what's NeXT, and where is it going? (76)

Fri, 14 Apr 89 22:50:49 EDT

Humanist Mailing List, Vol. 2, No. 842. Friday, 14 Apr 1989.

Date: Thu, 13 Apr 89 08:55:19 -0800
From: Malcolm Brown <mbb@jessica.Stanford.EDU>
Subject: remarks on the NeXT machine

Prodded by Richard Goerwitz' recent contribution, I'm passing
along some remarks on the NeXT box. I have penned a brief review of
the machine for the ACH newsletter, which I assume should appear
Real Soon Now.

I have assumed all along that the feature of primary interest for
humanists is the digital librarian, a text retrieval program that is
native to the NeXT operating system. In this current form (release .8)
there's not much you can do with the librarian, other than search
some predefined "targets," such as the on-line documentation, the
Shaekspeare files and the Oxford quotations.

In the next release (.9), as I understand it, the librarian will
be more functional, allowing us to actually work with it using our
own files. From what I gather, a user will be able to generate
his/her own stop list for indexing purposes. There's also going to
be a "look harder" feature, whereby one can request the librarian to
perform a "brute force" search (one in which it actually scans through
the text files instead of relying on the index).

What the .9 release will provide with respect to boolean operators and
wild cards, I don't know. I've have conversations with NeXT representatives
and have stressed the need to support grep regular expressions, but
who knows.

Most critically, I think we must look past the glitz and the well-designed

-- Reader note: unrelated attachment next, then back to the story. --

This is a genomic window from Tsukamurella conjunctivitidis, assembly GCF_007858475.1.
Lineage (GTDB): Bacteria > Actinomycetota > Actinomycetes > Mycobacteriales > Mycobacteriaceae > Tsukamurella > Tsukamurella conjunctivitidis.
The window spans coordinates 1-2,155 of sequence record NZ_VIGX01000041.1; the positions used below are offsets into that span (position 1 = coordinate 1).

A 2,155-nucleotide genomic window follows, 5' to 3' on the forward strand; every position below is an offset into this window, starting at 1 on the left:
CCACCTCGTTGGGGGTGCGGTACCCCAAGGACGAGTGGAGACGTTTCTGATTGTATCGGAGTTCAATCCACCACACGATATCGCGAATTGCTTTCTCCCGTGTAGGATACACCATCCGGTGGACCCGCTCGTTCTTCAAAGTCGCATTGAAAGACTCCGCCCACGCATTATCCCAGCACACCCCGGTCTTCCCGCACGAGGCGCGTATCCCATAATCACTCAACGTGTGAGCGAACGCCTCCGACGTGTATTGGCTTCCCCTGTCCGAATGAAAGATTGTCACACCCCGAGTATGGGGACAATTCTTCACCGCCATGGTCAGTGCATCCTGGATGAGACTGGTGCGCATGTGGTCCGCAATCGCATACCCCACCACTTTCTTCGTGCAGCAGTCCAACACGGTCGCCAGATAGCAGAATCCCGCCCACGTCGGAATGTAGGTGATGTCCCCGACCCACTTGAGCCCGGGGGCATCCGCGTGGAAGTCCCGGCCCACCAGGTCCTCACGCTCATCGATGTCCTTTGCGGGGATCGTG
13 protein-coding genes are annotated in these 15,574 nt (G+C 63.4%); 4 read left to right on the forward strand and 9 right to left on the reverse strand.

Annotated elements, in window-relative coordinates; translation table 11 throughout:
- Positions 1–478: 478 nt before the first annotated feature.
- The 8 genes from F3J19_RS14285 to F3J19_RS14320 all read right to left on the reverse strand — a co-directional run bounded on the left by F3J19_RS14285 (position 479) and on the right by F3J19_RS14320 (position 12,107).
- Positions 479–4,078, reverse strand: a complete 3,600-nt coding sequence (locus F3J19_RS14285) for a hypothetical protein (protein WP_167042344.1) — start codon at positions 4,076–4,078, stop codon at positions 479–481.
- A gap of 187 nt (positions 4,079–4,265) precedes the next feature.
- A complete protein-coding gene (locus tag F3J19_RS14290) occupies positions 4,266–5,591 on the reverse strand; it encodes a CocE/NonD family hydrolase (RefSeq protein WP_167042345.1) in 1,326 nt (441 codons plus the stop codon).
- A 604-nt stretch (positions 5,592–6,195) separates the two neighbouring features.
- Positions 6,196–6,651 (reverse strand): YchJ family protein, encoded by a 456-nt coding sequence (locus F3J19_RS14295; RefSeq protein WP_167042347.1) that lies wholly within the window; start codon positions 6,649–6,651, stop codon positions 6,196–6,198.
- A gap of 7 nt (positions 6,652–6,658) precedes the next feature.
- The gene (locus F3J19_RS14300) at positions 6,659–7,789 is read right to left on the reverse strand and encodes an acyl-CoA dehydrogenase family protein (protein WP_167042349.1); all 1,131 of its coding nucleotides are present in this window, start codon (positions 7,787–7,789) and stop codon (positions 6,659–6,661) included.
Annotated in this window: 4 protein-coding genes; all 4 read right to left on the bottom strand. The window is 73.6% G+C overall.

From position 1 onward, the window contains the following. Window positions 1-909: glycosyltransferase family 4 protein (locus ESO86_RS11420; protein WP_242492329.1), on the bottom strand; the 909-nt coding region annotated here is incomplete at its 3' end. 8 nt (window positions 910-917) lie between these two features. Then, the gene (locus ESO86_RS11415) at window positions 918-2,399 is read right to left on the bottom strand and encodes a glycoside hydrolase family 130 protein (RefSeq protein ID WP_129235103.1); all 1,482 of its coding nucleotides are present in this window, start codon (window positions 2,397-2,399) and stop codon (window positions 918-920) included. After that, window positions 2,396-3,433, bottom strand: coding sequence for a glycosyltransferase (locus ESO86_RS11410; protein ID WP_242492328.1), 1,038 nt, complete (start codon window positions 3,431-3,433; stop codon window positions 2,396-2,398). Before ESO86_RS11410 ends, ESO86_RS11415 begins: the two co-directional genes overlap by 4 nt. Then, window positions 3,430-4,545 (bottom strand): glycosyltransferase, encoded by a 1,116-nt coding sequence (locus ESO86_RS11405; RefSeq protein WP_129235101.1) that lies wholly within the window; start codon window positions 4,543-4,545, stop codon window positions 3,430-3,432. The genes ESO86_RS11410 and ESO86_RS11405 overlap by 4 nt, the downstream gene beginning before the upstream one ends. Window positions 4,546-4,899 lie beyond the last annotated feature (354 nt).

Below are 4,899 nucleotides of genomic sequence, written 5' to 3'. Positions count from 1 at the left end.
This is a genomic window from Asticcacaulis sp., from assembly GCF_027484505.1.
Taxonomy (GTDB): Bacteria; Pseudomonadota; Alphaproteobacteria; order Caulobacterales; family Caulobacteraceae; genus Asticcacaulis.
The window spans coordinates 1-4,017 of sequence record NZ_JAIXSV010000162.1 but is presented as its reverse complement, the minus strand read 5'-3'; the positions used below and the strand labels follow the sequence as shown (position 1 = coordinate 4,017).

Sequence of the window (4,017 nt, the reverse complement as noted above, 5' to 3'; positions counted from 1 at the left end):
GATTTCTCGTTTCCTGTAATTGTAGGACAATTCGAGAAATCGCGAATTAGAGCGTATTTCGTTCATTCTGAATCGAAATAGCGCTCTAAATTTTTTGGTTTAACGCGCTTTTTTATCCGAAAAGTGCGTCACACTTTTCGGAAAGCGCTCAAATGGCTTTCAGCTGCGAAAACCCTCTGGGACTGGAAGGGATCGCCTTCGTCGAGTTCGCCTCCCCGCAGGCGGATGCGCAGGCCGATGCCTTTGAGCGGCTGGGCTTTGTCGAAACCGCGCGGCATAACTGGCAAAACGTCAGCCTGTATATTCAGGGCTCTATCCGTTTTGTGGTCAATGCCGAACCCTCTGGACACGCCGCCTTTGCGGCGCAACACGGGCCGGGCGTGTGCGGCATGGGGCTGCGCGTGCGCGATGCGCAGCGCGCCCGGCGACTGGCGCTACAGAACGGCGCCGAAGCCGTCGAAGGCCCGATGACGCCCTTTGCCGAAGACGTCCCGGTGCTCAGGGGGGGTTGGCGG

interface to see if the machine will do the work we require. It's very
nice to include the complete works of shakespeare, but if the librarian
only performs simple searches then there's not that much that differentiates
the next machine from a sun or a Vax (at least from the standpoint of
text analysis). Nor is there much to induce one to abandon the machines
running programs such as WordCruncher, MOCP, TACT, etc.

Based on conversations I've had with NeXT folks, my impression is that
they view the librarian as a very general text retrieval system, somewhat
like a Gopher DA text fetcher on a Mac. I find this attitude puzzling,
especially given NeXT's stated policy of NOT releasing source code.

I see no logic in building a machine, ostensibly for the needs of higher
education, that has a lame text retrieval program. This would make
sense only if the intent was to provide a foundation upon which end
users could build by adding their own extensions and enhancements.
But since NeXT won't release source code, the prospects for
such embellishment are not good, unless the Librarian is
extraordinarily well-documented.

The coming months, culminating in late June with the release of 1.0,
will tell a great deal, I think, about NeXT's priorities. I myself
am rather pessimistic with respect to the librarian. We have received
word that in release 1.0, NeXT won't even be able to provide support for
characters with diacritics! Good grief: what kind of text manipulation
environment would that be, that doesn't even support accents????

Although I am skeptical about the NeXT machine's text manipulation
abilities in the short term, I have not given up hope for the longer
term. I like the machine very much, and I think NeXT has done lots
of good things in the design of the machine. Who knows, perhaps
NeXT will change its mind and let us tinker with the librarian.

Malcolm Brown